Events & Tickets

Monday, May 24 at 1PM [EST]

UNDERSCORED: “to sing of sins” by Annika Socolofsky

Please join us for the virtual premiere of Annika Socolofsky’s mesmerizing new work, “to sing of sins,” Copland House’s second HARVEST Commission, recognizing outstanding young artists from its acclaimed CULTIVATE emerging composers institute. The meditative piece features the Music from Copland House ensemble embroidering, responding to, or in dialogue with electronic samples of the composer’s own fiddle and accordion playing famed, and more prominently the Irish singer Iarla Ó Lionáird, who intones words from the old spiritual poem, “Lament your own sins.” Includes a brief introductory conversation with the composer and singer, as well as a live post-performance Q&A with viewers.

Streaming Online

NPR Tiny Desk (at Home) Concert

NPR's popular Tiny Desk (at Home) Concerts come to Copland's beloved studio (with his not-so-tiny desk in view!) for a short program featuring Music from Copland House performing selections from the Duo for Flute and Piano (composed in that very room!), Sonata for Violin and Piano, and Three Moods for Piano. The program is available for streaming beginning on November 13th, and then accessible indefinitely.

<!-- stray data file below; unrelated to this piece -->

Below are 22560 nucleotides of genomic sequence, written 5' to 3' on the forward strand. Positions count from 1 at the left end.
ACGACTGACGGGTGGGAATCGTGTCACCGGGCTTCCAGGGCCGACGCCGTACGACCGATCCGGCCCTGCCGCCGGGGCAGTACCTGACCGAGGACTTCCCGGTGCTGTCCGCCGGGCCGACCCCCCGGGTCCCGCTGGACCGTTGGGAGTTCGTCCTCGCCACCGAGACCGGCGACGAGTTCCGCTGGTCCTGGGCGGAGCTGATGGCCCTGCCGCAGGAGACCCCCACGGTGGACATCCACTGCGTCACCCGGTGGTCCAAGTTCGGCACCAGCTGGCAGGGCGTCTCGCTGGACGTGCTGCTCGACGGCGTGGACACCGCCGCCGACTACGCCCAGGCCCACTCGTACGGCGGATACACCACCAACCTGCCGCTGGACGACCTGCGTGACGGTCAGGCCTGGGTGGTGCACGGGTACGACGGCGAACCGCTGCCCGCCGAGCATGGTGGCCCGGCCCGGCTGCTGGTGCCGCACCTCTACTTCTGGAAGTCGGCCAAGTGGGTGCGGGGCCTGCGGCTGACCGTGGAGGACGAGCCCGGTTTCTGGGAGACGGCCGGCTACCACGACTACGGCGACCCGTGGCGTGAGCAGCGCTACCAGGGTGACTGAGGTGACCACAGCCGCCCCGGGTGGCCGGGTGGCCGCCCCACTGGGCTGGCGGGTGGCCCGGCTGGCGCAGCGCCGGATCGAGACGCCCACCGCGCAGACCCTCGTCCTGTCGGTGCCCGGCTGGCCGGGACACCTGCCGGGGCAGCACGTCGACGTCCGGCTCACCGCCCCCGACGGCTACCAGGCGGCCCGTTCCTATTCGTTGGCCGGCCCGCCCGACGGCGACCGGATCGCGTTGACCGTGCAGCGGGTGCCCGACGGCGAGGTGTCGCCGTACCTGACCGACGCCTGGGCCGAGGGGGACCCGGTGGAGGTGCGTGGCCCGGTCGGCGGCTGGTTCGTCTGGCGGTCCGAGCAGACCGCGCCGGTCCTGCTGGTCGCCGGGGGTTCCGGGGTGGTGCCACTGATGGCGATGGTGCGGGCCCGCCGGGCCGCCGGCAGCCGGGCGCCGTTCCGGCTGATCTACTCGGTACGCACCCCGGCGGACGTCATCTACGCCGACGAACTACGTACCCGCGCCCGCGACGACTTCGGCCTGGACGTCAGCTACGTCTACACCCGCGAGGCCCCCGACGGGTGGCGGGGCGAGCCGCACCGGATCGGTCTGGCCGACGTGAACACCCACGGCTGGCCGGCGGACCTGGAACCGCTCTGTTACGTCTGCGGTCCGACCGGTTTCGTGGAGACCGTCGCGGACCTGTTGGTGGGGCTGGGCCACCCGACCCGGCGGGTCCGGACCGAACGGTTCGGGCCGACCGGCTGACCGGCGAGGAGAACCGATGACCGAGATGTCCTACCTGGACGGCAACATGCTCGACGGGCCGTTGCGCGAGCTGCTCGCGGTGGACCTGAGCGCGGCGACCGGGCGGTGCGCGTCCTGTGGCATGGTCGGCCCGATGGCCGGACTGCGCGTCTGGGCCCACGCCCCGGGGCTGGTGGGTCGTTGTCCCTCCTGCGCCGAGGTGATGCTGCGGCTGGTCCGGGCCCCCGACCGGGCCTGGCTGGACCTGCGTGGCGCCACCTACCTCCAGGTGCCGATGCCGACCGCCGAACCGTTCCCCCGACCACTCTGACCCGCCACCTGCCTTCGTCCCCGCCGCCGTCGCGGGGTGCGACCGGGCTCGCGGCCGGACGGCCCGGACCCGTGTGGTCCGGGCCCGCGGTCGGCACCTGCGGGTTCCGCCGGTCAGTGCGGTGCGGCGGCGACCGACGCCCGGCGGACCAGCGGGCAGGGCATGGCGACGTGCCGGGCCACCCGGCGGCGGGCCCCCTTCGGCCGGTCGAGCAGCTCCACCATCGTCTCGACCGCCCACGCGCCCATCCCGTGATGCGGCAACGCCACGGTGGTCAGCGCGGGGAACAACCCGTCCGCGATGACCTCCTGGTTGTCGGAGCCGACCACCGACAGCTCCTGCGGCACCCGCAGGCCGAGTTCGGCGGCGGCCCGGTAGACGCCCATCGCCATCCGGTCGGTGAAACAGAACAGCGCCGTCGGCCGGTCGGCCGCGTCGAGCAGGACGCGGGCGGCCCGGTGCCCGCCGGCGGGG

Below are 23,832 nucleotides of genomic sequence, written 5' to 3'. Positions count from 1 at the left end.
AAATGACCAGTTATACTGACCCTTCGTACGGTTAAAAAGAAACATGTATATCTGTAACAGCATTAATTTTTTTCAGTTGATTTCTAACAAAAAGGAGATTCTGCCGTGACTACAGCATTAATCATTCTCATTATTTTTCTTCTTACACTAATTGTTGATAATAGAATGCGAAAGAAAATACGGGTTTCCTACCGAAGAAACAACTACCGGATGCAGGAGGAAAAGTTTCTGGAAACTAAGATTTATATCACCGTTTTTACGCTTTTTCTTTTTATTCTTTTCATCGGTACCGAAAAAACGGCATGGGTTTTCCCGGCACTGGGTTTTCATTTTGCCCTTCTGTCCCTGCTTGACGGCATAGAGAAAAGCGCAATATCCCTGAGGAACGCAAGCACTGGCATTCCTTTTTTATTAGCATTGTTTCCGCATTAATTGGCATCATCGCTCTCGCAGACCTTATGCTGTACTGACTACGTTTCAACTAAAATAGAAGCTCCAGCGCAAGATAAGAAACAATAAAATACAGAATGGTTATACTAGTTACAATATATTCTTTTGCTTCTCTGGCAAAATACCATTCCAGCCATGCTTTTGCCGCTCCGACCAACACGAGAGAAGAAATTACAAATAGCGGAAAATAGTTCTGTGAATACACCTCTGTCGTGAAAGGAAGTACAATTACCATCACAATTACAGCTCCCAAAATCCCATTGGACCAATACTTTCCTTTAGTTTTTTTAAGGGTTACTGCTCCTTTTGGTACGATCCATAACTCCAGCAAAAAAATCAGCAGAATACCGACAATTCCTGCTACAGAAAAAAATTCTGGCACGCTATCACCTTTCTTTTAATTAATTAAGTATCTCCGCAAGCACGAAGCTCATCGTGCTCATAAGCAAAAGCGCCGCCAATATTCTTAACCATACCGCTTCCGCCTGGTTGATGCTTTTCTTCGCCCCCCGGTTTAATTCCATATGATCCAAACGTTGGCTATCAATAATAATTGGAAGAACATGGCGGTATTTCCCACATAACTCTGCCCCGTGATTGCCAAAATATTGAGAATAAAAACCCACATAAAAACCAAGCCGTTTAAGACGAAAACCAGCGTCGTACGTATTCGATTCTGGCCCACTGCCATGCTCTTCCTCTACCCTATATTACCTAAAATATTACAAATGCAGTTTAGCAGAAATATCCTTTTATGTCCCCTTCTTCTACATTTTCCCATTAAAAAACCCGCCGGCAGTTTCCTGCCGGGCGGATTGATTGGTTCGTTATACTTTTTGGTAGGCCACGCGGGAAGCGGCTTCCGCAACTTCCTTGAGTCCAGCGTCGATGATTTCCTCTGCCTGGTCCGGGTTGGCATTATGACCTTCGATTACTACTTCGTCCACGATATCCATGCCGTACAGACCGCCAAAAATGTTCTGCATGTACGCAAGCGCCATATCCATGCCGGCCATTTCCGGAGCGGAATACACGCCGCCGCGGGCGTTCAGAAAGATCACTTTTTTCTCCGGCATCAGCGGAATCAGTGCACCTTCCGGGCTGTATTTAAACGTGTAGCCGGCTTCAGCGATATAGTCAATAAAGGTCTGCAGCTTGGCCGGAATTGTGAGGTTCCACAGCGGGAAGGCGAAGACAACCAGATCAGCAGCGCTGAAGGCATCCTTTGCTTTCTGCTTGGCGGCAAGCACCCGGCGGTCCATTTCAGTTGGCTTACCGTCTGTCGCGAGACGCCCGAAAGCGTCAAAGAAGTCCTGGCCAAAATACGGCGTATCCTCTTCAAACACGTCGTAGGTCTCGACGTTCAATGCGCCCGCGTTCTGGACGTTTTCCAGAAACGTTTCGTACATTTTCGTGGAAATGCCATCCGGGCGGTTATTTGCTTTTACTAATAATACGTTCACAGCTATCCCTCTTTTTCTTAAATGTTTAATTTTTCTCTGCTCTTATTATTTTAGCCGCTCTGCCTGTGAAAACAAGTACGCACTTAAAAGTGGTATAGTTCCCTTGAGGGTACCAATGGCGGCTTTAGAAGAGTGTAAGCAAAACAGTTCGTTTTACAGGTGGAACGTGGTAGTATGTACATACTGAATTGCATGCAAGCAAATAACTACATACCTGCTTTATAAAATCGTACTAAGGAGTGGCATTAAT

Music from Copland House artists: Carol Wincenc, flute; Curtis Macomber, violin; and Michael Boriskin, piano.

Watch Now

Give Generously

All Copland House programs depend on the annual tax-deductible contributions of individual, institutional, and corporate supporters around the country and the world. Become one of our Friends of Copland House. Donations at all levels are welcome, and we hope you will give as generously as you can.

Featured Event

NPR Tiny Desk (at Home) Concert

All-Copland instrumental program, direct from his beloved studio, with MCH artists performing selections from the Duo for Flute and Piano, Sonata for Violin and Piano, and Three Moods for Piano.

Online Video

Watch Now

Featured Shop Item

in BOOKS /

Copland: Through 1942

This American classic includes Copland's first-person recollections, Vivian Perlis' vivid commentary, and ...